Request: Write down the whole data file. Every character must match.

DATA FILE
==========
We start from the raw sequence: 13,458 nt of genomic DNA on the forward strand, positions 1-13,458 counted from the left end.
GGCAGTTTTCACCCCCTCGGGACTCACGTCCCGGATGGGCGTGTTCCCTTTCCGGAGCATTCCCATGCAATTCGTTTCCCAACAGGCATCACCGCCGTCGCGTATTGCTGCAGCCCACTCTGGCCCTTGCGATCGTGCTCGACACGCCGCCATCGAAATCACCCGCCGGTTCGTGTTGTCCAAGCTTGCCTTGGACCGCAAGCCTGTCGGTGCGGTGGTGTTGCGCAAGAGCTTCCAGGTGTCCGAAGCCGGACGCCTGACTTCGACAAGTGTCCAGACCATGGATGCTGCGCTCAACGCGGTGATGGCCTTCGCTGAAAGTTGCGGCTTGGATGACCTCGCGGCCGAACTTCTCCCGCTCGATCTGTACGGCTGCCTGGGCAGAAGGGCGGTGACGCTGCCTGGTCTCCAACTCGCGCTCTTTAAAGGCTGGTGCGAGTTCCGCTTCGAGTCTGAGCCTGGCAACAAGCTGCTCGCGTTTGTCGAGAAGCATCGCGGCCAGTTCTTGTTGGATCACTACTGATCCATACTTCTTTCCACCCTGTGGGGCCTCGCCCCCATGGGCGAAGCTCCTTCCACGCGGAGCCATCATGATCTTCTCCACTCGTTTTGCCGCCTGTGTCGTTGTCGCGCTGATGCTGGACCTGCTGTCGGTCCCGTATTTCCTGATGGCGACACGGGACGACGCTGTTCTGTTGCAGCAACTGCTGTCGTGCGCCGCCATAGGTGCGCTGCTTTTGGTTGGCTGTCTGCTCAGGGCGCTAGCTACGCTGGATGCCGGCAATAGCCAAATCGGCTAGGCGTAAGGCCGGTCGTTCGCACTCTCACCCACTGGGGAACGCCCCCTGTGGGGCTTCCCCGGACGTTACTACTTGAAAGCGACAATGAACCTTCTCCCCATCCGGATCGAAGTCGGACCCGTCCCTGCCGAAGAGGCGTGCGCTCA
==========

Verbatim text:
We start from the raw sequence: 13,458 nt of genomic DNA on the forward strand, positions 1-13,458 counted from the left end.
GGCAGTTTTCACCCCCTCGGGACTCACGTCCCGGATGGGCGTGTTCCCTTTCCGGAGCATTCCCATGCAATTCGTTTCCCAACAGGCATCACCGCCGTCGCGTATTGCTGCAGCCCACTCTGGCCCTTGCGATCGTGCTCGACACGCCGCCATCGAAATCACCCGCCGGTTCGTGTTGTCCAAGCTTGCCTTGGACCGCAAGCCTGTCGGTGCGGTGGTGTTGCGCAAGAGCTTCCAGGTGTCCGAAGCCGGACGCCTGACTTCGACAAGTGTCCAGACCATGGATGCTGCGCTCAACGCGGTGATGGCCTTCGCTGAAAGTTGCGGCTTGGATGACCTCGCGGCCGAACTTCTCCCGCTCGATCTGTACGGCTGCCTGGGCAGAAGGGCGGTGACGCTGCCTGGTCTCCAACTCGCGCTCTTTAAAGGCTGGTGCGAGTTCCGCTTCGAGTCTGAGCCTGGCAACAAGCTGCTCGCGTTTGTCGAGAAGCATCGCGGCCAGTTCTTGTTGGATCACTACTGATCCATACTTCTTTCCACCCTGTGGGGCCTCGCCCCCATGGGCGAAGCTCCTTCCACGCGGAGCCATCATGATCTTCTCCACTCGTTTTGCCGCCTGTGTCGTTGTCGCGCTGATGCTGGACCTGCTGTCGGTCCCGTATTTCCTGATGGCGACACGGGACGACGCTGTTCTGTTGCAGCAACTGCTGTCGTGCGCCGCCATAGGTGCGCTGCTTTTGGTTGGCTGTCTGCTCAGGGCGCTAGCTACGCTGGATGCCGGCAATAGCCAAATCGGCTAGGCGTAAGGCCGGTCGTTCGCACTCTCACCCACTGGGGAACGCCCCCTGTGGGGCTTCCCCGGACGTTACTACTTGAAAGCGACAATGAACCTTCTCCCCATCCGGATCGAAGTCGGACCCGTCCCTGCCGAAGAGGCGTGCGCTCA